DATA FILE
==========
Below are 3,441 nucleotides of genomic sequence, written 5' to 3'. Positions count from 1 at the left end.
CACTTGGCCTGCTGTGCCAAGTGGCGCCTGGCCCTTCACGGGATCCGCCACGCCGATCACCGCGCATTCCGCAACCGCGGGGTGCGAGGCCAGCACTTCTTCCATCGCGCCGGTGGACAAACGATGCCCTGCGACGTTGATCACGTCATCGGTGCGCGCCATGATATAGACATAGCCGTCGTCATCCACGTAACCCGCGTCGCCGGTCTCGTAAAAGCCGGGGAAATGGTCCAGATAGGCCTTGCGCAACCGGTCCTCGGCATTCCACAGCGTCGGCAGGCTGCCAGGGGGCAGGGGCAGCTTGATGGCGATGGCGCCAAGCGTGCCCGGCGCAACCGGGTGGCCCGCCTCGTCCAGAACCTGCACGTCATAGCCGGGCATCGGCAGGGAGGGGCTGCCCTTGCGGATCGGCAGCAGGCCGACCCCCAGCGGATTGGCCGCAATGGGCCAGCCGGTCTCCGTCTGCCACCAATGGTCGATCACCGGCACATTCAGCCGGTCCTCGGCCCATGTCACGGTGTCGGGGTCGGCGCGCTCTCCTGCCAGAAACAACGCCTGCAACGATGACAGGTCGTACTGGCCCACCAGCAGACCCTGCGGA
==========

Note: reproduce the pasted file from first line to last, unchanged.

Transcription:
Below are 3,441 nucleotides of genomic sequence, written 5' to 3'. Positions count from 1 at the left end.
CACTTGGCCTGCTGTGCCAAGTGGCGCCTGGCCCTTCACGGGATCCGCCACGCCGATCACCGCGCATTCCGCAACCGCGGGGTGCGAGGCCAGCACTTCTTCCATCGCGCCGGTGGACAAACGATGCCCTGCGACGTTGATCACGTCATCGGTGCGCGCCATGATATAGACATAGCCGTCGTCATCCACGTAACCCGCGTCGCCGGTCTCGTAAAAGCCGGGGAAATGGTCCAGATAGGCCTTGCGCAACCGGTCCTCGGCATTCCACAGCGTCGGCAGGCTGCCAGGGGGCAGGGGCAGCTTGATGGCGATGGCGCCAAGCGTGCCCGGCGCAACCGGGTGGCCCGCCTCGTCCAGAACCTGCACGTCATAGCCGGGCATCGGCAGGGAGGGGCTGCCCTTGCGGATCGGCAGCAGGCCGACCCCCAGCGGATTGGCCGCAATGGGCCAGCCGGTCTCCGTCTGCCACCAATGGTCGATCACCGGCACATTCAGCCGGTCCTCGGCCCATGTCACGGTGTCGGGGTCGGCGCGCTCTCCTGCCAGAAACAACGCCTGCAACGATGACAGGTCGTACTGGCCCACCAGCAGACCCTGCGGA